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This section is for those that are learning the Spanish language.

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By Info
#56569
Jane as you speak 'Asturian' I think this word comes from there:

the dictionary says babieca 1. adj simple-minded 2. n.m/f idiot dolt

Now neither of those fit the context of this sentence

Interview with "El Cid" (Manuel Jesús Cid) the bullfighter:
Article headed with the sentence: "Mi mujer es mi Babieca"

P. Quién es su Babieca?
R. Mi caballo ahora mismo, mi cómplice, la que está siempre a mid lado y escucha mis penas y mis alegrías es mi mujer. Es mi Babieca, ahora mismo.

So what is a Babieca as understood in Spain.

Bee
By Jane C
#56589
Well, with grateful thanks to Google.es I can confidently tell you that Babieca is the name of the original El Cid's horse! (Phew!!!) By the look of it, they had a pretty good relationship. In the Charlton Heston version didn't the horse ride as though El Cid was still alive when he was in fact dead?? Pretty sensible horse, not at all babieca.

The word comes from baba or babas which are dribbles. There's an expression often used to describe the way a parent or grandparent might adore a child "Se le caen las babas" More or less that they love them so much they dribble. Doesn't sound so good in English.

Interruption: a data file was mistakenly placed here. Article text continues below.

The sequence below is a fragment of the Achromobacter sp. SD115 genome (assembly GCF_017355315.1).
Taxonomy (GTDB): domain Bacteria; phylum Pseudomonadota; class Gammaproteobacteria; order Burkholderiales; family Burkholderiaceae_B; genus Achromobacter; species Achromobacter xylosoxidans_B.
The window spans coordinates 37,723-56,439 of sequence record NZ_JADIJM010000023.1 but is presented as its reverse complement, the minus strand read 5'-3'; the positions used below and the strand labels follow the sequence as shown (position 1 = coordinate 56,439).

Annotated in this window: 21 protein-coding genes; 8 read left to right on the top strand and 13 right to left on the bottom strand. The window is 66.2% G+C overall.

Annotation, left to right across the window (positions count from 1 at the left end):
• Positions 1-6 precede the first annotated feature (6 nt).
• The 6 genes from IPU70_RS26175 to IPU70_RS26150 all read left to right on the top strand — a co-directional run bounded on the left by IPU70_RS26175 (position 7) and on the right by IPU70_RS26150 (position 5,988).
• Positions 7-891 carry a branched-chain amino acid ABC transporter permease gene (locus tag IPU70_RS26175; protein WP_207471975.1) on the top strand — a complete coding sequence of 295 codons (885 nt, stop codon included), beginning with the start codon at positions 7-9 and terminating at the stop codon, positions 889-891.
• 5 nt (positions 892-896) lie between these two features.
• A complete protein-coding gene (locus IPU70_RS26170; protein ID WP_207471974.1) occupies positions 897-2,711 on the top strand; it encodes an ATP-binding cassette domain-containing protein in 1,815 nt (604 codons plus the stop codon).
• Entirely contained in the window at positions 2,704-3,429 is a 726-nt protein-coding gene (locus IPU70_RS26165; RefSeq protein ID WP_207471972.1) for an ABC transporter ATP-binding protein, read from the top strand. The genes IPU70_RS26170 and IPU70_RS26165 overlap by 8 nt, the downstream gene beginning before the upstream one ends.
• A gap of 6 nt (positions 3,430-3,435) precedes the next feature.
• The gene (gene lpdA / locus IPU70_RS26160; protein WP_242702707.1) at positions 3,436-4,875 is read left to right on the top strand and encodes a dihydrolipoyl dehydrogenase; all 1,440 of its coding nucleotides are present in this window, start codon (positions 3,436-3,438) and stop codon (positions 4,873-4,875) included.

Jane
By Info
#56593
Thank you Jane very informative that. I am not too well up on El Cid, but I don't think there is anywhere in Spain where he hasn't been. I guess so a 'Babieca' is a "trusty friend" at least I hope he wasn't calling his wife "a horse" :(

Somehow Babieca or Rosinante don't cut it like Trigger and Silver

Bee
By Jane C
#56616
I guess so a 'Babieca' is a "trusty friend" at least I hope he wasn't calling his wife "a horse"
Actually, if you read it carefully, this is exactly what he's calling his wife. The equivalent of saying "my wife is my trusted stead". Not sure I'd be too flattered!

Still, better than calling her "una yegua" (a mare) which more or less means a fat cow!!

Someone I once knew was thanking a Spanish friend for something and said "Gracias, eres un caballo" - meaning "Thank you, you're a horse" (she meant to say, "Thank you, you're a gentleman"). He didn't like her very much (in fact none of us did) and replied "y tú eres una yegua". We shouldn't have sniggered really :oops:

Jane

sounds interesting

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